Human trafficking bills pass Ala. House, now head to Senate

Senators push 3 bills aimed at fighting human trafficking

MONTGOMERY, Ala. (WSFA) - A number of bipartisan bills and resolutions have passed in the Alabama House of Representatives and are now on their way to the Senate for its consideration.

The bills would provide additional training to help recognize human trafficking and increase penalties for offenders.

One bill would require all new commercial driver licensees get training to identify human trafficking. Another bill changes existing law. Instead of publishing photos of those charged with prostitution, photos of those soliciting prostitution would be published. A third bill would increase fees for non-compliance in areas refusing to post Human Trafficking Hotline and awareness posters.

Julia Meyers with the Birmingham Junior League believes the bills would fight the problem on two fronts.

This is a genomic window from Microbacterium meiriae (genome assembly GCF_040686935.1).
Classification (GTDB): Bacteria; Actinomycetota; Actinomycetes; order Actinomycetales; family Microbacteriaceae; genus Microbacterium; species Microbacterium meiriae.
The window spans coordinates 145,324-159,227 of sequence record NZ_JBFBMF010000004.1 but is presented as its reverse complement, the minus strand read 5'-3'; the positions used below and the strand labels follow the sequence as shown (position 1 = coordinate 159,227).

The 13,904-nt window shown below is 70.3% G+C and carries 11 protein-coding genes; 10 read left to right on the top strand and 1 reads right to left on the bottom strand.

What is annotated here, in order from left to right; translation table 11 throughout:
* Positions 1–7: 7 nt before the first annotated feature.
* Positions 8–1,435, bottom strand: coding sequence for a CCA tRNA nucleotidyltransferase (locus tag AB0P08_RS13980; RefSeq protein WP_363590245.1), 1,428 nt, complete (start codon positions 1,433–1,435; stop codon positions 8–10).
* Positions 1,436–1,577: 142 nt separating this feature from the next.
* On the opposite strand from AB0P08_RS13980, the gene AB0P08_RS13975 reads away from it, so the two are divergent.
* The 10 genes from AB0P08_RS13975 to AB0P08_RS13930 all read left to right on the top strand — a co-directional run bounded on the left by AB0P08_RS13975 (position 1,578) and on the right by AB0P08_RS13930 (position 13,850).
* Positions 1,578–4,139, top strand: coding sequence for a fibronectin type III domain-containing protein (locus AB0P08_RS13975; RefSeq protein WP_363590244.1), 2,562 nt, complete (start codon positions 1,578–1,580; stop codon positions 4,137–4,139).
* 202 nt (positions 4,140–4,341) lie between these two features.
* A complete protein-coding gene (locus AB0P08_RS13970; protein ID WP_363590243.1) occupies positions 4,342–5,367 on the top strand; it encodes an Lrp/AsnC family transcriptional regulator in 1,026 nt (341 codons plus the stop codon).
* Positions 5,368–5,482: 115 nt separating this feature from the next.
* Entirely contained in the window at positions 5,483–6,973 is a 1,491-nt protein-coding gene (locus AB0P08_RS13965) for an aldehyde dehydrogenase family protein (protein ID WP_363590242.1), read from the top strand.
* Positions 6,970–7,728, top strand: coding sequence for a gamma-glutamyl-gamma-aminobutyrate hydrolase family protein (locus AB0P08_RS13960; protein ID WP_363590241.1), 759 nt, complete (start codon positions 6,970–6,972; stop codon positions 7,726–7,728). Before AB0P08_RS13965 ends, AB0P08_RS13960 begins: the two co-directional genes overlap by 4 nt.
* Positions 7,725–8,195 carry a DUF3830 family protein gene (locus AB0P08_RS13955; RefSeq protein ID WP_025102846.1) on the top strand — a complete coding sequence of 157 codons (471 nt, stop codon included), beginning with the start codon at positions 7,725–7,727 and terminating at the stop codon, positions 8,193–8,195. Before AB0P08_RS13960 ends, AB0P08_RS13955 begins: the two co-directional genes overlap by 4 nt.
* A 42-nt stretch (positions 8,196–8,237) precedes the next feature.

"The bills that we are speaking about today help our communities build awareness, not just by educating people that interact with victims, but also by helping victims realize that there is a way out,” she said.

Pleasant Grove Democratic Representative Merika Coleman told WSFA 12 News that building awareness of the severity of the issue in Alabama is critical.

“There are some people who truly believe that this don’t happen in the state of Alabama," she said. "There are some people, when we talk about human trafficking, they think that it’s people bringing folks into this country, but oftentimes our little babies are being taken off the street.”

The resolutions that were passed in the House encourage ALEA to continue developing curriculum to provide training in human trafficking for every officer and creates the Alabama Healthcare Human Trafficking Training Program Commission. The Commission would develop training for health care employees to identify and provide trauma-centered care for human trafficking victims. The bills now head to the Senate Judiciary Committee and Senate Transportation and Energy Committee. If passed in Committee they would then be voted on by the full Senate.

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